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Blowing the whistle without blowing your career

Cindy Waxer | Oct. 8, 2014
How techies can bring data mishandling and abuses to light without putting their careers in jeopardy.

Whistleblowing dangers illustration [ © Brian Stauffer ]
Credit: Brian Stauffer

Technology professionals are among today's most infamous whistleblowers. The list of those who have made headlines for exposing corporate or government skulduggery includes Shawn Carpenter, a network security analyst who blew the lid off a Chinese cyberespionage ring; Bradley (now Chelsea) Manning, who shared more than 250,000 classified State Department cables with WikiLeaks; and Edward Snowden, who leaked top-secret information about NSA surveillance activities.

But for every high-profile case, there are plenty of tales of IT professionals who have accused their employers of wrongdoing without making national headlines or feeling the need to seek asylum in foreign countries.

Take Nell Walton, for example. A former database administrator at Nova Information Systems (now Elavon), Walton filed a whistleblower complaint with the Occupational Safety and Health Administration in 2005 against the credit card processor for security violations on databases that contained billions of transaction records.

According to Walton, she repeatedly asked the company to bolster its database security -- a request that she claims prompted retaliation from Nova's "chain of command." Walton's complaint was dismissed by OSHA. She appealed the decision with the U.S. Department of Labor but eventually lost her case against Nova in a federal court. (Elavon didn't respond to an interview request.)

The case, which lasted nearly three years, cost Walton her job, physical health and nearly $50,000 in legal fees. "It totally pretty much wrecked my life for three years," she says. "Even after the case was over and we lost, it was just awful."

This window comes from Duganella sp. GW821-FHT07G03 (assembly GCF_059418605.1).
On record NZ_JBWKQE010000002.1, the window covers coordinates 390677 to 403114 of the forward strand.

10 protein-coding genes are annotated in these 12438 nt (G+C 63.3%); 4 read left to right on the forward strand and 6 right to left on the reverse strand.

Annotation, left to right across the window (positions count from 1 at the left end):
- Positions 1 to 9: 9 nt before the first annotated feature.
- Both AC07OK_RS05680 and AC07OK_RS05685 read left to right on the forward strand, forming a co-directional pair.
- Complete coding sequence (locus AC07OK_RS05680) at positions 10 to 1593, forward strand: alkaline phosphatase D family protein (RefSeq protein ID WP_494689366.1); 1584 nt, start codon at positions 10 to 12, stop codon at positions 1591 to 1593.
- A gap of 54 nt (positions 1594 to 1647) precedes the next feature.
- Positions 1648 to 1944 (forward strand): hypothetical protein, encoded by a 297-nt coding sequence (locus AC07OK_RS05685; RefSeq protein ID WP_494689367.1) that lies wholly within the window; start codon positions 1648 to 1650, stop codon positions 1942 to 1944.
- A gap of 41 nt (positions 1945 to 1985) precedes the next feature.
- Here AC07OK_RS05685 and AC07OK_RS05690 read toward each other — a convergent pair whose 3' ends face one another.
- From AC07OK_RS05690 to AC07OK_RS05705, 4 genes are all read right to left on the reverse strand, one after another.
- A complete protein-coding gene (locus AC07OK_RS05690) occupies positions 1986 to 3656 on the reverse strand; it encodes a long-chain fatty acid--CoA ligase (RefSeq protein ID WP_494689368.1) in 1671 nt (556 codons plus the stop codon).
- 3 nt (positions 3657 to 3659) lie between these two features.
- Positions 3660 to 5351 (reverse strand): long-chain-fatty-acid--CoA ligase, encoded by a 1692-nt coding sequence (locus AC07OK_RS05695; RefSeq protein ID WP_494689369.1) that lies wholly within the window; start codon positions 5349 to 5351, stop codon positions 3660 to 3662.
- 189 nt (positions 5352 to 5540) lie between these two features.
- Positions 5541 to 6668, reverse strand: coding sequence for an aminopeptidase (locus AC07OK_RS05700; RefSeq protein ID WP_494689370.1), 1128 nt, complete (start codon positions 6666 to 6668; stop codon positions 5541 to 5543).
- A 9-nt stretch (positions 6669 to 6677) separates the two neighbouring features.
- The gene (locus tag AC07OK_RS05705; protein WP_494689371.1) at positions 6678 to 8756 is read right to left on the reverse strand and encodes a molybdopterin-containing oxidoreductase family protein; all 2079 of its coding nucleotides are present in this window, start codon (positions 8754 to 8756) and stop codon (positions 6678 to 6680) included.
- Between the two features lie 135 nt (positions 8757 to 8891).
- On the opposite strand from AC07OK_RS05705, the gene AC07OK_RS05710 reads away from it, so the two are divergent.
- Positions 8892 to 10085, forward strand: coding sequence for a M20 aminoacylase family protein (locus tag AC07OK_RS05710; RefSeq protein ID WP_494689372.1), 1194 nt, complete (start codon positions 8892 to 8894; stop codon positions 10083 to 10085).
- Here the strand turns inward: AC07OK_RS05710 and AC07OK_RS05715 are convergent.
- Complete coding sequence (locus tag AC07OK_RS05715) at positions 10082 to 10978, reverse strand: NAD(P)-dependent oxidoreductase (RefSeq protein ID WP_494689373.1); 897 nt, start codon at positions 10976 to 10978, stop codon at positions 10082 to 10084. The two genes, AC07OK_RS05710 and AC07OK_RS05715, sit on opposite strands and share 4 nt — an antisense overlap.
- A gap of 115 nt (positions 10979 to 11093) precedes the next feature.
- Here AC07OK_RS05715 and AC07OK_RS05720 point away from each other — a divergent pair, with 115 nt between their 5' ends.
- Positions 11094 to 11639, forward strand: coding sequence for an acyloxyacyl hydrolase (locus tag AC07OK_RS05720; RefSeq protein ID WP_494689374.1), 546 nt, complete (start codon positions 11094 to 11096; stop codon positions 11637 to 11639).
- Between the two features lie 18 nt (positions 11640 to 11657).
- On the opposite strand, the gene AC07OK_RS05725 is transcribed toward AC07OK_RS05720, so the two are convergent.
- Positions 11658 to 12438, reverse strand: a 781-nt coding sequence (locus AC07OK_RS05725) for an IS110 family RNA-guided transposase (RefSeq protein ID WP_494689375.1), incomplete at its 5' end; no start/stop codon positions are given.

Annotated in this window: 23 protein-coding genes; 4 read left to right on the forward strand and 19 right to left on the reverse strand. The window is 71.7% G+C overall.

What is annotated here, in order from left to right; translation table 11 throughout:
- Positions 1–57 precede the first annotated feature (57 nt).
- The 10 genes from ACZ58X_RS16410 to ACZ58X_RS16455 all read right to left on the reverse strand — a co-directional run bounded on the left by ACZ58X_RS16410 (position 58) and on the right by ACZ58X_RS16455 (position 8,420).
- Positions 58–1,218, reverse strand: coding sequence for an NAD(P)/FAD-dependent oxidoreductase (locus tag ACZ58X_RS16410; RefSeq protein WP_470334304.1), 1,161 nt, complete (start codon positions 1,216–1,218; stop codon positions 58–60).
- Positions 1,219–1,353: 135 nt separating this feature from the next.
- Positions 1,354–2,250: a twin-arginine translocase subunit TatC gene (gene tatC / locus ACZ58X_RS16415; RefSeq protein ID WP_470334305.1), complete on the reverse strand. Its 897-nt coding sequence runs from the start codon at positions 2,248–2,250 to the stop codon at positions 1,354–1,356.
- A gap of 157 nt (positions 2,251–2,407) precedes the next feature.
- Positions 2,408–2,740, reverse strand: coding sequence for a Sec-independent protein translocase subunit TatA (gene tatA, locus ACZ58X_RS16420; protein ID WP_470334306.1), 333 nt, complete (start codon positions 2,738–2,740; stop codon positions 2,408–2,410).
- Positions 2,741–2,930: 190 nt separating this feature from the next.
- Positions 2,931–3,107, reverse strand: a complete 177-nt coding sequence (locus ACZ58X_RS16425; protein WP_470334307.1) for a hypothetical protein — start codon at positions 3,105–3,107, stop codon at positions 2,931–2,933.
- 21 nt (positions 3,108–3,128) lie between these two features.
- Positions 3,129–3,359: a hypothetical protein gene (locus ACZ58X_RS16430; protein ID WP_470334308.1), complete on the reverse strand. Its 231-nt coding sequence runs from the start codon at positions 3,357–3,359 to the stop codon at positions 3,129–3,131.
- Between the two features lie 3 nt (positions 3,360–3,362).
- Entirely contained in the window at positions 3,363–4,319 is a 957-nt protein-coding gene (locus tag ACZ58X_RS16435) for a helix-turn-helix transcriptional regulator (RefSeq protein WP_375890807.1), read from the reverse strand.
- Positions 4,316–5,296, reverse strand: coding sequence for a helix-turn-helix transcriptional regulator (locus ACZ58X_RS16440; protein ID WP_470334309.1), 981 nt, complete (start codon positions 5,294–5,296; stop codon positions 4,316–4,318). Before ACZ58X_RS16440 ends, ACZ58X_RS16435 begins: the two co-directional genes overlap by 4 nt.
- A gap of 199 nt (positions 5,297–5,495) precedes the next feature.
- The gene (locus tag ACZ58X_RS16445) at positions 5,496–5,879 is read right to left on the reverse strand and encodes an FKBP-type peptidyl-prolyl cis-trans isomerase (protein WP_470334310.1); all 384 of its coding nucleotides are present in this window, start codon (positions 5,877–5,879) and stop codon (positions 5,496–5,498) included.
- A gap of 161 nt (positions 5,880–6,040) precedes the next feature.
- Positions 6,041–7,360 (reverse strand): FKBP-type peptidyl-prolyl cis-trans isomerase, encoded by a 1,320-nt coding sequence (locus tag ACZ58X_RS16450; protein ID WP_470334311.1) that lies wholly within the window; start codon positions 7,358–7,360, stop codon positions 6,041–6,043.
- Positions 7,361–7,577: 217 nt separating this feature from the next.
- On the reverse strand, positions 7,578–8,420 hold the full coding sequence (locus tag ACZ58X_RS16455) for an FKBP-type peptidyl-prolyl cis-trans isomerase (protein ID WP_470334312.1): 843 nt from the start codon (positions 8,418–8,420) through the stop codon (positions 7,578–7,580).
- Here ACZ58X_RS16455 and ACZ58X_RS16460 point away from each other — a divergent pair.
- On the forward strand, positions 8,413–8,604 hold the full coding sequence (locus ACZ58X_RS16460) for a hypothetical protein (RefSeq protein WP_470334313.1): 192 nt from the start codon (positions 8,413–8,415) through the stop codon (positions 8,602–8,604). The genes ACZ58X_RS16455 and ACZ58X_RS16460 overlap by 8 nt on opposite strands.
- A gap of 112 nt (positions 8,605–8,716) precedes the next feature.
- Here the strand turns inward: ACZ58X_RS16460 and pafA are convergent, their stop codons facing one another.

Such is the difficult and often stressful path for IT professionals who dare to expose what they perceive to be misconduct or negligence on the part of their employers. "It's like that saying from my childhood: Nobody likes a squealer," says James Lewis, director and senior fellow of the Strategic Technologies Program at the Center for Strategic and International Studies, a Washington-based think tank. "You can be noble and a whistleblower, but don't expect it to be an easy life."

Yet the potential for techies to become high-profile whistleblowers is growing, whether they like it or not. For starters, today's data deluge -- bits and bytes of information being generated by everything from assembly-line sensors to point-of-sale devices -- is fueling a demand for unprecedented data transparency. Suddenly, the public is requesting greater openness from IT departments regarding what data is being collected, how it's being used, how it's being secured and who's accessing it.

At the same time, the stakes have never been higher for organizations to keep their systems secure. According to Ponemon Institute's "2014 Cost of Data Breach Study: Global Analysis," a report sponsored by IBM, the average cost of a data breach to a company was $3.5 million, up 15% from the average reported by companies participating in last year's study. The 314 companies from 10 countries that took part in this year's study estimate they will be dealing with an average of 17 malicious codes and 12 sustained probes each month. IT teams must keep confidential data safe from these mounting threats or face the wrath of angry shareholders, fine-wielding regulatory bodies and disgruntled customers.

 

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